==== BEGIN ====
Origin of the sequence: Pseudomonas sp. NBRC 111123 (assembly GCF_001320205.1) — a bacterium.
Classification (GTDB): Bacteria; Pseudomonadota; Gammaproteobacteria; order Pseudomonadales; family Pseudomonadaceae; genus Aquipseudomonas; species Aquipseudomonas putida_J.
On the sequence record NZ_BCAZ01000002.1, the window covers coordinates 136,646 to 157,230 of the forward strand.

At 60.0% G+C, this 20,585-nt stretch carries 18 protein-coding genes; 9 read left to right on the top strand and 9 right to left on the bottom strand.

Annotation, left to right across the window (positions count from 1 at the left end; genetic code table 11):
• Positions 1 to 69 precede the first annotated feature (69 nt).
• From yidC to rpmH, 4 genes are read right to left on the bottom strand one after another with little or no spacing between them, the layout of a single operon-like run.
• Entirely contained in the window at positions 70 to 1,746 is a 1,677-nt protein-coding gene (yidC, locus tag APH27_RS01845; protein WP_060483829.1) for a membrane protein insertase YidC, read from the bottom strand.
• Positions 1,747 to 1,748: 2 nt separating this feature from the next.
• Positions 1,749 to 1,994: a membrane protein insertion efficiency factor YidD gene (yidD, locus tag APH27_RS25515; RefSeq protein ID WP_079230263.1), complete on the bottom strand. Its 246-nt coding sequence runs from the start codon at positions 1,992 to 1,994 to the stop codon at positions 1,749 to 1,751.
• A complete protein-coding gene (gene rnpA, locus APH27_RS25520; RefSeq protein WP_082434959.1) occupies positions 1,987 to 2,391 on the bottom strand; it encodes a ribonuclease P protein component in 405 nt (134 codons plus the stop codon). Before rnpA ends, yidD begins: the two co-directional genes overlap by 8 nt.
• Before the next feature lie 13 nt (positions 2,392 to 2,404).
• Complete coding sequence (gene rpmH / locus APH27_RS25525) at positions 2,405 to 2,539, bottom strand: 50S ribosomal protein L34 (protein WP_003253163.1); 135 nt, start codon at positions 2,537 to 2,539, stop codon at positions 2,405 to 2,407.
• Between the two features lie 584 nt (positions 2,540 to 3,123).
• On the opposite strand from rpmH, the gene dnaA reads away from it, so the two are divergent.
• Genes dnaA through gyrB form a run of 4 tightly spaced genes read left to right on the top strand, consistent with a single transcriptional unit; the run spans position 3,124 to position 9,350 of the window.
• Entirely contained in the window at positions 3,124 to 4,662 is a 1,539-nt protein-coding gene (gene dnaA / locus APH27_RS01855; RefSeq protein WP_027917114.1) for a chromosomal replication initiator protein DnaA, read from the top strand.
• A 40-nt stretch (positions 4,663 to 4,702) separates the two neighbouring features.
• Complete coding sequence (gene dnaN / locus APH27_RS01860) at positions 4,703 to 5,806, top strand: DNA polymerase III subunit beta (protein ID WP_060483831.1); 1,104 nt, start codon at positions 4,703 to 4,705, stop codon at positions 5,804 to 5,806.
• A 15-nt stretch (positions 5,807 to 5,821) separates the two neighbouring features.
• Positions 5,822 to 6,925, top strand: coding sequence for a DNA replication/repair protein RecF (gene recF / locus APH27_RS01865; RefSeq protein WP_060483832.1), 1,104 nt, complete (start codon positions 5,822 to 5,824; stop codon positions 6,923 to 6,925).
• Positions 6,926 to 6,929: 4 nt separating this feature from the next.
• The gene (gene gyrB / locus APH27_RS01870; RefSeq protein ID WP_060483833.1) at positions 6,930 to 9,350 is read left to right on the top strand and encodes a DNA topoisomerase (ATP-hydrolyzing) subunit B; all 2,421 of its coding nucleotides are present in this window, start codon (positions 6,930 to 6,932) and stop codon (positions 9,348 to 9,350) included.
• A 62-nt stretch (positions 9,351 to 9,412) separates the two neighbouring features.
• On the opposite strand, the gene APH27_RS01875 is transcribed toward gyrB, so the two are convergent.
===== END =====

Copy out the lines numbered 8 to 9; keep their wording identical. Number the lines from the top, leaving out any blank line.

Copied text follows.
• Entirely contained in the window at positions 70 to 1,746 is a 1,677-nt protein-coding gene (yidC, locus tag APH27_RS01845; protein WP_060483829.1) for a membrane protein insertase YidC, read from the bottom strand.
• Positions 1,747 to 1,748: 2 nt separating this feature from the next.